One of the first things I eat every time I go back to Germany is a fresh baked roll with raw ground pork, heartily seasoned with salt, pepper, sometimes a few oter things, and fresh raw onion rings. You get it in every butcher's shop or supermarket. A lightly perverted version actually is to putt a few slices of Velveeta cheese on it - the only time I ever touch that stuff.
As for grinding the meet, I keep telling myself I should but never do even with the KA attachment somewhere in my kitchen cabinet. Cooking for myself most of the time, it seems too much work. So, what's better: Buying it fresh in the supermarket or grinding yourself and freezing it? Hand-chopping sounds like an interesting idea. I do that for tartare, never thought about it for 'ground' meet.
We grind our own trimmings and serve the best freaking sliders anywhere. And you can have them rare as you want.
Check out your local craigslist and ebay for grinders. Cabela's and Northern Tool have decent ones for the home @ under $100.
Everyone has their "perfect blend" they swear by. Use chuck, sirloin and trimmings from better cuts including lamb to get around 20% fat gets excellent burgers.
Good wine is a necessity of life for me. Thomas Jefferson
I grind my own pork for sausages and beef for my burgers.
I painstakingly hand cranked them before.
my recent purchase of a food processor is a god send for grinding the meat.
Jared, you could have borrowed my KA attachments! I guess this means you're running out of ground beef from Key Packing, hunh?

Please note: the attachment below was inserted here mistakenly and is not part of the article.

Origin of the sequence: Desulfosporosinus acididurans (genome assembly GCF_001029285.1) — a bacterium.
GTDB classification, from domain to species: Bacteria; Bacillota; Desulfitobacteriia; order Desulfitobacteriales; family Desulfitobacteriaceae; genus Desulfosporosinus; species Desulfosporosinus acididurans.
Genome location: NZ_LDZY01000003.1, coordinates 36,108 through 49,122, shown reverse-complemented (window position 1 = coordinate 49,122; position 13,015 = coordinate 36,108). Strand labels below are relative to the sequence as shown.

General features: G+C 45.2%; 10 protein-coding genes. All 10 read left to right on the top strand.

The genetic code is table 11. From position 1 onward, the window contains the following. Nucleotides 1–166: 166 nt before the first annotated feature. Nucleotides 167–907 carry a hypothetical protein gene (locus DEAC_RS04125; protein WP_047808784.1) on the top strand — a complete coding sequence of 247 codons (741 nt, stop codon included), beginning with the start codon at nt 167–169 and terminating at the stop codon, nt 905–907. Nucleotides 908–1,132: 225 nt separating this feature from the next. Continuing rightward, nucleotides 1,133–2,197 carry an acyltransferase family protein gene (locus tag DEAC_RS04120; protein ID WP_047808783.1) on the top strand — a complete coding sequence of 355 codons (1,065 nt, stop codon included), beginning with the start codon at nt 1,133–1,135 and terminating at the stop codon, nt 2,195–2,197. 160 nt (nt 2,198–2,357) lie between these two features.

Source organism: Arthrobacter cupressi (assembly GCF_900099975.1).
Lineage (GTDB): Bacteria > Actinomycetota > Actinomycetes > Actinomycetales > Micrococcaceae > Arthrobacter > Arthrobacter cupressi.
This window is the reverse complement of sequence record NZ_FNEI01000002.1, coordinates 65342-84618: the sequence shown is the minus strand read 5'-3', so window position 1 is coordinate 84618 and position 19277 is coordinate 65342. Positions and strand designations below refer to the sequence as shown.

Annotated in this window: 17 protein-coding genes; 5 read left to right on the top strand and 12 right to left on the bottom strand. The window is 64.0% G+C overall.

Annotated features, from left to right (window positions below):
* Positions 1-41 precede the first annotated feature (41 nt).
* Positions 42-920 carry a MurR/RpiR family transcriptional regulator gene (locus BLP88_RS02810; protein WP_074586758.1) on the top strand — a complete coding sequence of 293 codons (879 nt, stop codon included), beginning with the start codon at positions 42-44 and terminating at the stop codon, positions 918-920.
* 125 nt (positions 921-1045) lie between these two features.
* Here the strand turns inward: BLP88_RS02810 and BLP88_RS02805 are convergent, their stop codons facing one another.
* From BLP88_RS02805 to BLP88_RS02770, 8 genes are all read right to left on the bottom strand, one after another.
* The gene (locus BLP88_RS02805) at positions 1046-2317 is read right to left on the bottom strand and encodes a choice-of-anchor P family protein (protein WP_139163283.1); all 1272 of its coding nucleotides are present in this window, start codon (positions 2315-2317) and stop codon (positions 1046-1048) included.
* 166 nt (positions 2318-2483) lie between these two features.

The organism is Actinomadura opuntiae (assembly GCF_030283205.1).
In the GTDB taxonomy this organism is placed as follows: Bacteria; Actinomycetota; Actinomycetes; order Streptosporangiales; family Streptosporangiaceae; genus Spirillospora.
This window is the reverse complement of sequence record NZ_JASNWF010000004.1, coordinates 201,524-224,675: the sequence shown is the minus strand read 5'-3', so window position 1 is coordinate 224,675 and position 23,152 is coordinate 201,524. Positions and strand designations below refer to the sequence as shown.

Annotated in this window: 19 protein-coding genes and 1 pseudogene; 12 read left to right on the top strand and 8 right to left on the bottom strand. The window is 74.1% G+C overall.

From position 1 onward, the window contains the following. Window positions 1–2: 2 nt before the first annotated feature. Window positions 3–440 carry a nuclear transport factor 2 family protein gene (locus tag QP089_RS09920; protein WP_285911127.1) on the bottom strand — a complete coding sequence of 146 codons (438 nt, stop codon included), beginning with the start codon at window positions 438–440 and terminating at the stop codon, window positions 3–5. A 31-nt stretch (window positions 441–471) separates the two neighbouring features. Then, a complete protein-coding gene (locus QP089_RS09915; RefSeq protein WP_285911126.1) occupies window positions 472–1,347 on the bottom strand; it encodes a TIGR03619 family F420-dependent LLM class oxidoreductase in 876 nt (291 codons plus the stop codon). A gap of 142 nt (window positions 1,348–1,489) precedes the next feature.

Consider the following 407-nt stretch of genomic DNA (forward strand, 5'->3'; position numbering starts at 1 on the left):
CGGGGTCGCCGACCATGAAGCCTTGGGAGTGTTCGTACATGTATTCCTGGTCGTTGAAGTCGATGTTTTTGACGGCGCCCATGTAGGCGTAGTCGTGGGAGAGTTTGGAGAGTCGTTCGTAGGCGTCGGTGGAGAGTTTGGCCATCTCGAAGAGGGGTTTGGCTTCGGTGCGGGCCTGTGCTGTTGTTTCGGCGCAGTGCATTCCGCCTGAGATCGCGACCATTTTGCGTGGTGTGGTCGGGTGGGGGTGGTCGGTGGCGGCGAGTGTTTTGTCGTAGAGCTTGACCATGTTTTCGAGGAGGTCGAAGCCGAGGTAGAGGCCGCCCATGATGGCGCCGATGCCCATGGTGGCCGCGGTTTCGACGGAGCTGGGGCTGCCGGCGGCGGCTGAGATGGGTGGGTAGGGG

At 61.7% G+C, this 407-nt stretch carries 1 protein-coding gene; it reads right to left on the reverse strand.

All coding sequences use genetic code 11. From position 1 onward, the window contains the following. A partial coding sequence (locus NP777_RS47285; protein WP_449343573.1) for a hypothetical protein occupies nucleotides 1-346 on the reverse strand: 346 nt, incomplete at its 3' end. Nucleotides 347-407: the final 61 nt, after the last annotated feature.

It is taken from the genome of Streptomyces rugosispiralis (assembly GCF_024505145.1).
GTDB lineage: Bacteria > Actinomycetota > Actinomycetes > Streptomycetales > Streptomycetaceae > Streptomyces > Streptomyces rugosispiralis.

Tom Gray, Seagrove, NC
I've got the meat Grinder & the Grain Mill for my KA. Have done the beef route several times, just remember. to save some trimmed fat to mix back in otherwise burgers will come out too dry. also do some home ground pork loin for Lumpia. For my bread, i use Hard Red Winter wheat from
Bob's Red Mill web site
I do sometimes at home both beef and pork for chorizo. I have a stand alone unit and the KA grinder. I prefer the Kitchen Aid because it goes through the dishwasher better.
I grind my own and won't buy chop meat at the grocer ever again. Burgers, meat balls, force meats, sausage for stuffing, etc. Blind taste tests pick fresh ground over store bought every time. For a big batch of burgers I grind 3 parts chuck to 1 part sirloin depending on how fatty the chuck is. More sirloin if the chuck is well marbled. When I do tenderloin I save the trimmings for small batch burgers. Sometimes I grind venison and suet for burgers - delicious.
(good to see you posting again Eamon!)
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